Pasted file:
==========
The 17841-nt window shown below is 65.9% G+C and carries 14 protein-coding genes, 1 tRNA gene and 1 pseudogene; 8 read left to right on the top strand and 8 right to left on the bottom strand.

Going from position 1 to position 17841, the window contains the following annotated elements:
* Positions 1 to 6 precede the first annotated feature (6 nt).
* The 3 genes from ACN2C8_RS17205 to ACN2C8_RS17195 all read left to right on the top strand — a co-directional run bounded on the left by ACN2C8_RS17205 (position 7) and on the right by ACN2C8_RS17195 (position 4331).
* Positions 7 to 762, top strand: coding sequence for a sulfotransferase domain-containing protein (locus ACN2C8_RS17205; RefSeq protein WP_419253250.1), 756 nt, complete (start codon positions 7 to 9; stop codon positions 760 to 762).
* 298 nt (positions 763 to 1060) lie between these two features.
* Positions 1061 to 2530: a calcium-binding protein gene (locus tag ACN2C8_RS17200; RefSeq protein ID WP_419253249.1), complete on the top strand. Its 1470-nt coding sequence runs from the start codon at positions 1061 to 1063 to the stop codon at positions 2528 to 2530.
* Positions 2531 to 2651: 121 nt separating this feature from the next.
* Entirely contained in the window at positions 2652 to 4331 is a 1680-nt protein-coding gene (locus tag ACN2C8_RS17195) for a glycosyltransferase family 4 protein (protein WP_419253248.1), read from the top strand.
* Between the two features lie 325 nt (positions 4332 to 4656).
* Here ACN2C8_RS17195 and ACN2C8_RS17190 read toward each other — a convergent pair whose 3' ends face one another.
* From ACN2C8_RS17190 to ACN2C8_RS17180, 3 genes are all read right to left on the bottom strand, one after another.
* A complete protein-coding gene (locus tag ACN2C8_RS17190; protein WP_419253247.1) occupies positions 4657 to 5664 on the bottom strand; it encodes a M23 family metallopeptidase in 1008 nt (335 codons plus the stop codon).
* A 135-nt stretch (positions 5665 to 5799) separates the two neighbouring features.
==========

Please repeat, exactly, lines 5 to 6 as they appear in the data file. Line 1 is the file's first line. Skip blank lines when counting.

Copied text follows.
* Positions 7 to 762, top strand: coding sequence for a sulfotransferase domain-containing protein (locus ACN2C8_RS17205; RefSeq protein WP_419253250.1), 756 nt, complete (start codon positions 7 to 9; stop codon positions 760 to 762).
* 298 nt (positions 763 to 1060) lie between these two features.